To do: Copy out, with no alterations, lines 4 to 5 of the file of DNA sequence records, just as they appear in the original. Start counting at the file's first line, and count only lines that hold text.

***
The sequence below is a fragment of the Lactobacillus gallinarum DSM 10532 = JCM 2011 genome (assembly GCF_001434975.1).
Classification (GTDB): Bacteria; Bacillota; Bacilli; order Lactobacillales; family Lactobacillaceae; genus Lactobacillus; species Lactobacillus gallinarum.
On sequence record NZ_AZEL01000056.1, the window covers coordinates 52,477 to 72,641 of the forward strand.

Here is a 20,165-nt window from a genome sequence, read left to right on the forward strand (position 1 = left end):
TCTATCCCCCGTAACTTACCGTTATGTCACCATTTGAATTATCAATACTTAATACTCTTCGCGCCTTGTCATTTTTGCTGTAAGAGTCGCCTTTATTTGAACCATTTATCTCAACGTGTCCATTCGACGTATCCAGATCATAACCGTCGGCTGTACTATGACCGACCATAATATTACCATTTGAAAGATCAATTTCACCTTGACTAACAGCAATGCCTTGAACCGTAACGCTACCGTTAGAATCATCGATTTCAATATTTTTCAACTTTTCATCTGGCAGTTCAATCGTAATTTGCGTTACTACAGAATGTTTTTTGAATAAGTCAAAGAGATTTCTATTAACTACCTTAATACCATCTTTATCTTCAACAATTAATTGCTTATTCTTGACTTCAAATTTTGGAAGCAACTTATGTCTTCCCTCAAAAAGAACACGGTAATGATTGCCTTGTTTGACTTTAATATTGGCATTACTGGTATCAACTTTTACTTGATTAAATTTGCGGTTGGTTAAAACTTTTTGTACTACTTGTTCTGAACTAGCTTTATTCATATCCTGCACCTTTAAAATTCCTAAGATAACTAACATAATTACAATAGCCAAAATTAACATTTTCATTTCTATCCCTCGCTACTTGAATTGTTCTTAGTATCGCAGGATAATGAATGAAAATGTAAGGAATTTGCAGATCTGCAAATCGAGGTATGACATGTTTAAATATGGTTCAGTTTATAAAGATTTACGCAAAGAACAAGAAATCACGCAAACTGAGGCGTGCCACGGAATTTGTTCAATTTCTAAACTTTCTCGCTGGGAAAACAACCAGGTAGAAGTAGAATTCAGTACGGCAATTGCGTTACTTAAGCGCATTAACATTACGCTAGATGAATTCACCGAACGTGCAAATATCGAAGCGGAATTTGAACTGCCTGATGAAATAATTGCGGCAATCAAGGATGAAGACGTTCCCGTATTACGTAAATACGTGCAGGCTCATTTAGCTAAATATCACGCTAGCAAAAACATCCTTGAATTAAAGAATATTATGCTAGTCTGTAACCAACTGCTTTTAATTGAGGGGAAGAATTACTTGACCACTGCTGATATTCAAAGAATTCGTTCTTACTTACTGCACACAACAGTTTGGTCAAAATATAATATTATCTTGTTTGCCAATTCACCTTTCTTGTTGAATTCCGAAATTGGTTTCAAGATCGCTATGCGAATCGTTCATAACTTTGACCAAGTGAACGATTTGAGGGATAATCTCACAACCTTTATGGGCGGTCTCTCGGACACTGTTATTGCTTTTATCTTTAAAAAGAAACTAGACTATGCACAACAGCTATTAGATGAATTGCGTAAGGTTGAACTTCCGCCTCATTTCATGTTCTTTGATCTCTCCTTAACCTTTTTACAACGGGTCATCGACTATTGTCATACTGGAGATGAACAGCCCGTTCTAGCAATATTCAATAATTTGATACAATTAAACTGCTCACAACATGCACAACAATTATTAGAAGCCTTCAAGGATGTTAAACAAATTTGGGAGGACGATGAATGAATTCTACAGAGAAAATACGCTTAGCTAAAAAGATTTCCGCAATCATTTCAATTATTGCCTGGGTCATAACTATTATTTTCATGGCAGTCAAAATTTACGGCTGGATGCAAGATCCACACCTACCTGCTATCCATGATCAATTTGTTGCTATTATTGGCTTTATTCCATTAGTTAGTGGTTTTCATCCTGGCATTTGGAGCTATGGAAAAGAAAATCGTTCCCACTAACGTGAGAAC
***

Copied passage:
Here is a 20,165-nt window from a genome sequence, read left to right on the forward strand (position 1 = left end):
TCTATCCCCCGTAACTTACCGTTATGTCACCATTTGAATTATCAATACTTAATACTCTTCGCGCCTTGTCATTTTTGCTGTAAGAGTCGCCTTTATTTGAACCATTTATCTCAACGTGTCCATTCGACGTATCCAGATCATAACCGTCGGCTGTACTATGACCGACCATAATATTACCATTTGAAAGATCAATTTCACCTTGACTAACAGCAATGCCTTGAACCGTAACGCTACCGTTAGAATCATCGATTTCAATATTTTTCAACTTTTCATCTGGCAGTTCAATCGTAATTTGCGTTACTACAGAATGTTTTTTGAATAAGTCAAAGAGATTTCTATTAACTACCTTAATACCATCTTTATCTTCAACAATTAATTGCTTATTCTTGACTTCAAATTTTGGAAGCAACTTATGTCTTCCCTCAAAAAGAACACGGTAATGATTGCCTTGTTTGACTTTAATATTGGCATTACTGGTATCAACTTTTACTTGATTAAATTTGCGGTTGGTTAAAACTTTTTGTACTACTTGTTCTGAACTAGCTTTATTCATATCCTGCACCTTTAAAATTCCTAAGATAACTAACATAATTACAATAGCCAAAATTAACATTTTCATTTCTATCCCTCGCTACTTGAATTGTTCTTAGTATCGCAGGATAATGAATGAAAATGTAAGGAATTTGCAGATCTGCAAATCGAGGTATGACATGTTTAAATATGGTTCAGTTTATAAAGATTTACGCAAAGAACAAGAAATCACGCAAACTGAGGCGTGCCACGGAATTTGTTCAATTTCTAAACTTTCTCGCTGGGAAAACAACCAGGTAGAAGTAGAATTCAGTACGGCAATTGCGTTACTTAAGCGCATTAACATTACGCTAGATGAATTCACCGAACGTGCAAATATCGAAGCGGAATTTGAACTGCCTGATGAAATAATTGCGGCAATCAAGGATGAAGACGTTCCCGTATTACGTAAATACGTGCAGGCTCATTTAGCTAAATATCACGCTAGCAAAAACATCCTTGAATTAAAGAATATTATGCTAGTCTGTAACCAACTGCTTTTAATTGAGGGGAAGAATTACTTGACCACTGCTGATATTCAAAGAATTCGTTCTTACTTACTGCACACAACAGTTTGGTCAAAATATAATATTATCTTGTTTGCCAATTCACCTTTCTTGTTGAATTCCGAAATTGGTTTCAAGATCGCTATGCGAATCGTTCATAACTTTGACCAAGTGAACGATTTGAGGGATAATCTCACAACCTTTATGGGCGGTCTCTCGGACACTGTTATTGCTTTTATCTTTAAAAAGAAACTAGACTATGCACAACAGCTATTAGATGAATTGCGTAAGGTTGAACTTCCGCCTCATTTCATGTTCTTTGATCTCTCCTTAACCTTTTTACAACGGGTCATCGACTATTGTCATACTGGAGATGAACAGCCCGTTCTAGCAATATTCAATAATTTGATACAATTAAACTGCTCACAACATGCACAACAATTATTAGAAGCCTTCAAGGATGTTAAACAAATTTGGGAGGACGATGAATGAATTCTACAGAGAAAATACGCTTAGCTAAAAAGATTTCCGCAATCATTTCAATTATTGCCTGGGTCATAACTATTATTTTCATGGCAGTCAAAATTTACGGCTGGATGCAAGATCCACACCTACCTGCTATCCATGATCAATTTGTTGCTATTATTGGCTTTATTCCATTAGTTAGTGGTTTTCATCCTGGCATTTGGAGCTATGGAAAAGAAAATCGTTCCCACTAACGTGAGAAC